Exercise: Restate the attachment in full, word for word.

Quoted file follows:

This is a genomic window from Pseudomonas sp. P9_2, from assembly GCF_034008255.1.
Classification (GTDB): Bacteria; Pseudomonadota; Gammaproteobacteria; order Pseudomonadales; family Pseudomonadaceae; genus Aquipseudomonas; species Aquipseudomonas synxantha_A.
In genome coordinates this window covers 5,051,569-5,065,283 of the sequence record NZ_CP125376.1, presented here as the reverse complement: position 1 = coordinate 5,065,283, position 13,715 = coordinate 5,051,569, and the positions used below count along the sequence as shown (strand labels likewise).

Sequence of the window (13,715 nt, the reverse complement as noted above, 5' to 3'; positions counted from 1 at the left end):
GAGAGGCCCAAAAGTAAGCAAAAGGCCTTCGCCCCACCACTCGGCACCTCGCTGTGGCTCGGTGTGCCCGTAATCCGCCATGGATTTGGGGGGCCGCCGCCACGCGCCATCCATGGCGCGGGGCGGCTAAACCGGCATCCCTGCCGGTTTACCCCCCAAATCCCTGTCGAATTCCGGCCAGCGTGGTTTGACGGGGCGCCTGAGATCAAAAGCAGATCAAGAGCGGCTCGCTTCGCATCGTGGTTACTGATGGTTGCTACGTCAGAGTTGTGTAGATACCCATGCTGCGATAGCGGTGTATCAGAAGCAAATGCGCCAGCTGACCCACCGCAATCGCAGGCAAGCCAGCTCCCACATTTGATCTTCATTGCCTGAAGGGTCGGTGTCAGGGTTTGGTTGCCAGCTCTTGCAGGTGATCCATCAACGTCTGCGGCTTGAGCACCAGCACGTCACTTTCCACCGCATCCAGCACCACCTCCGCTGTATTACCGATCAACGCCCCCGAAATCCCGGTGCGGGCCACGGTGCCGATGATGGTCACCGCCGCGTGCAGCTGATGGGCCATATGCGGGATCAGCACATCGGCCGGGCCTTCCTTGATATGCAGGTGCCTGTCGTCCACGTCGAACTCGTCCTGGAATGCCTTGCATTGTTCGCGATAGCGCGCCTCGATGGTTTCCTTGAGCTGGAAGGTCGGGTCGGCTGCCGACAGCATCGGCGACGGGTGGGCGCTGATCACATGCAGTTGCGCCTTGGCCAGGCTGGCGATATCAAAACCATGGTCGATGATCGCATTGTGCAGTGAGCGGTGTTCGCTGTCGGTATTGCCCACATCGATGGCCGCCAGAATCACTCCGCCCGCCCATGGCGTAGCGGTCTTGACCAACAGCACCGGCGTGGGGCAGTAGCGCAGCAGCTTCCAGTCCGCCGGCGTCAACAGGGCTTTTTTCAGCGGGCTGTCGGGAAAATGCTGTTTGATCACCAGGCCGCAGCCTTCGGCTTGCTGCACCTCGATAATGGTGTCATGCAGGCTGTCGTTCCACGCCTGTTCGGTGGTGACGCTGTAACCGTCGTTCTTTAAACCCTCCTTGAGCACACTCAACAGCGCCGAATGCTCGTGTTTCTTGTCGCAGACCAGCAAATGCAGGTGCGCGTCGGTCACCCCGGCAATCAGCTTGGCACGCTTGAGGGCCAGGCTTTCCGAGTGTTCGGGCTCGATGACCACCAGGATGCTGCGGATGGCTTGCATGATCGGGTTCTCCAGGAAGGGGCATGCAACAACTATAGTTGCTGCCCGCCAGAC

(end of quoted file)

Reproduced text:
This is a genomic window from Pseudomonas sp. P9_2, from assembly GCF_034008255.1.
Classification (GTDB): Bacteria; Pseudomonadota; Gammaproteobacteria; order Pseudomonadales; family Pseudomonadaceae; genus Aquipseudomonas; species Aquipseudomonas synxantha_A.
In genome coordinates this window covers 5,051,569-5,065,283 of the sequence record NZ_CP125376.1, presented here as the reverse complement: position 1 = coordinate 5,065,283, position 13,715 = coordinate 5,051,569, and the positions used below count along the sequence as shown (strand labels likewise).

Sequence of the window (13,715 nt, the reverse complement as noted above, 5' to 3'; positions counted from 1 at the left end):
GAGAGGCCCAAAAGTAAGCAAAAGGCCTTCGCCCCACCACTCGGCACCTCGCTGTGGCTCGGTGTGCCCGTAATCCGCCATGGATTTGGGGGGCCGCCGCCACGCGCCATCCATGGCGCGGGGCGGCTAAACCGGCATCCCTGCCGGTTTACCCCCCAAATCCCTGTCGAATTCCGGCCAGCGTGGTTTGACGGGGCGCCTGAGATCAAAAGCAGATCAAGAGCGGCTCGCTTCGCATCGTGGTTACTGATGGTTGCTACGTCAGAGTTGTGTAGATACCCATGCTGCGATAGCGGTGTATCAGAAGCAAATGCGCCAGCTGACCCACCGCAATCGCAGGCAAGCCAGCTCCCACATTTGATCTTCATTGCCTGAAGGGTCGGTGTCAGGGTTTGGTTGCCAGCTCTTGCAGGTGATCCATCAACGTCTGCGGCTTGAGCACCAGCACGTCACTTTCCACCGCATCCAGCACCACCTCCGCTGTATTACCGATCAACGCCCCCGAAATCCCGGTGCGGGCCACGGTGCCGATGATGGTCACCGCCGCGTGCAGCTGATGGGCCATATGCGGGATCAGCACATCGGCCGGGCCTTCCTTGATATGCAGGTGCCTGTCGTCCACGTCGAACTCGTCCTGGAATGCCTTGCATTGTTCGCGATAGCGCGCCTCGATGGTTTCCTTGAGCTGGAAGGTCGGGTCGGCTGCCGACAGCATCGGCGACGGGTGGGCGCTGATCACATGCAGTTGCGCCTTGGCCAGGCTGGCGATATCAAAACCATGGTCGATGATCGCATTGTGCAGTGAGCGGTGTTCGCTGTCGGTATTGCCCACATCGATGGCCGCCAGAATCACTCCGCCCGCCCATGGCGTAGCGGTCTTGACCAACAGCACCGGCGTGGGGCAGTAGCGCAGCAGCTTCCAGTCCGCCGGCGTCAACAGGGCTTTTTTCAGCGGGCTGTCGGGAAAATGCTGTTTGATCACCAGGCCGCAGCCTTCGGCTTGCTGCACCTCGATAATGGTGTCATGCAGGCTGTCGTTCCACGCCTGTTCGGTGGTGACGCTGTAACCGTCGTTCTTTAAACCCTCCTTGAGCACACTCAACAGCGCCGAATGCTCGTGTTTCTTGTCGCAGACCAGCAAATGCAGGTGCGCGTCGGTCACCCCGGCAATCAGCTTGGCACGCTTGAGGGCCAGGCTTTCCGAGTGTTCGGGCTCGATGACCACCAGGATGCTGCGGATGGCTTGCATGATCGGGTTCTCCAGGAAGGGGCATGCAACAACTATAGTTGCTGCCCGCCAGAC